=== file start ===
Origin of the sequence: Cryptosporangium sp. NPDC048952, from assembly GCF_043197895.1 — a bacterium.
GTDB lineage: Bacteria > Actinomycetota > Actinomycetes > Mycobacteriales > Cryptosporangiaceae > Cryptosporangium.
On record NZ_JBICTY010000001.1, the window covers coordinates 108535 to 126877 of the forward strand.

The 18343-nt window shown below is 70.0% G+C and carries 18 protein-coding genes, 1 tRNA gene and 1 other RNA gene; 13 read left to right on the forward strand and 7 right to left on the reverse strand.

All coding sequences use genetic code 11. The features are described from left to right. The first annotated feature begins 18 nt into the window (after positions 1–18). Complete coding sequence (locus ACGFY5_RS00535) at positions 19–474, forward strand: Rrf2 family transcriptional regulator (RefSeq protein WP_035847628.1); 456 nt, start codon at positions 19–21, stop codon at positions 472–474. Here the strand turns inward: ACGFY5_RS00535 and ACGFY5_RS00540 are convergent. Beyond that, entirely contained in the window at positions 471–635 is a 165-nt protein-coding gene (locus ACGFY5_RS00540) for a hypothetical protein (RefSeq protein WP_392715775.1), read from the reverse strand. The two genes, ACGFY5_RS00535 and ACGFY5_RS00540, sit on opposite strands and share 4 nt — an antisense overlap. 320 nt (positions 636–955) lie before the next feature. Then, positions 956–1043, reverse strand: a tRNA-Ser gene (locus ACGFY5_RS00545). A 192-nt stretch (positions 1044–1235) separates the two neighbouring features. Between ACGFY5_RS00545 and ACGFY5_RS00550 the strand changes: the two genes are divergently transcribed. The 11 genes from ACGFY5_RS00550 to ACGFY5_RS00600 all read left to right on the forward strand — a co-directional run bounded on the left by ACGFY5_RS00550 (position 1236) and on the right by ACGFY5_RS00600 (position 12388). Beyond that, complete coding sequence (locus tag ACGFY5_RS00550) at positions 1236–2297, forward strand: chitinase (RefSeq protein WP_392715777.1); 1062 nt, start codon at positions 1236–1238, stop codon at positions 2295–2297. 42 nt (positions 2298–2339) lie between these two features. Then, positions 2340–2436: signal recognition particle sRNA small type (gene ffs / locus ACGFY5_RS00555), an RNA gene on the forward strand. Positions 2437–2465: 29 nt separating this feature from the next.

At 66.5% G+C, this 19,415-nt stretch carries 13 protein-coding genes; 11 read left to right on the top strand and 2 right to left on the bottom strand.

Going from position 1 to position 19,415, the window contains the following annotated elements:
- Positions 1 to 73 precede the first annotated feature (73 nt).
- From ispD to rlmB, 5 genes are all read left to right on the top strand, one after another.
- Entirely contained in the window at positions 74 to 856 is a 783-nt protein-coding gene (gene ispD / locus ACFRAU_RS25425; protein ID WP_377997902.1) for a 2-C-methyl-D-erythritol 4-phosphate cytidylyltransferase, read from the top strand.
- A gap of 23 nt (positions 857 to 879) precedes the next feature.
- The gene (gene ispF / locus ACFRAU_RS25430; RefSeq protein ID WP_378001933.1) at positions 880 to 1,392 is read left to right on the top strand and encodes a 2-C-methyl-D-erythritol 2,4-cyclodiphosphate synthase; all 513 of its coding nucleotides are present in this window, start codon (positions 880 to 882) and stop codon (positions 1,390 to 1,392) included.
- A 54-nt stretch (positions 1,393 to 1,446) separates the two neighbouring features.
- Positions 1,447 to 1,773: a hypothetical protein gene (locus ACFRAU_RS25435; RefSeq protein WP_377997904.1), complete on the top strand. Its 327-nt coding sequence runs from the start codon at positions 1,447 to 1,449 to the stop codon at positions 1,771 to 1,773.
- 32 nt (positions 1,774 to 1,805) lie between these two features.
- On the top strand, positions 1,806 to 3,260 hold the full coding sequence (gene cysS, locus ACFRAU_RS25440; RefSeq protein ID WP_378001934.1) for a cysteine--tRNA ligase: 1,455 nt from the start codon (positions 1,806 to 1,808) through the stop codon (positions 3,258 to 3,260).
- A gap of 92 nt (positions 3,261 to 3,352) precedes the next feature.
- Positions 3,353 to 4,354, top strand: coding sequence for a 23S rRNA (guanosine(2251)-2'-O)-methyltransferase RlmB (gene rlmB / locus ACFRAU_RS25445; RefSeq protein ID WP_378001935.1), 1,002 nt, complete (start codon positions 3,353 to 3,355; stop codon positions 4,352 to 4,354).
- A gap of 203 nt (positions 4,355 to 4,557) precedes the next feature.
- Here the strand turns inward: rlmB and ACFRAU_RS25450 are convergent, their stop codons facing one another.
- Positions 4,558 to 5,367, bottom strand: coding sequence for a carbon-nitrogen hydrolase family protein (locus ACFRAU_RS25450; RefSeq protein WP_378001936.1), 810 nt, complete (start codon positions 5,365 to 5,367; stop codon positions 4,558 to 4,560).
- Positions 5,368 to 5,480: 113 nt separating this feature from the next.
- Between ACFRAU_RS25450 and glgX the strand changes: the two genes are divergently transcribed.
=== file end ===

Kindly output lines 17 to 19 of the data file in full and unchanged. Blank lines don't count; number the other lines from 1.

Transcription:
- A gap of 92 nt (positions 3,261 to 3,352) precedes the next feature.
- Positions 3,353 to 4,354, top strand: coding sequence for a 23S rRNA (guanosine(2251)-2'-O)-methyltransferase RlmB (gene rlmB / locus ACFRAU_RS25445; RefSeq protein ID WP_378001935.1), 1,002 nt, complete (start codon positions 3,353 to 3,355; stop codon positions 4,352 to 4,354).
- A gap of 203 nt (positions 4,355 to 4,557) precedes the next feature.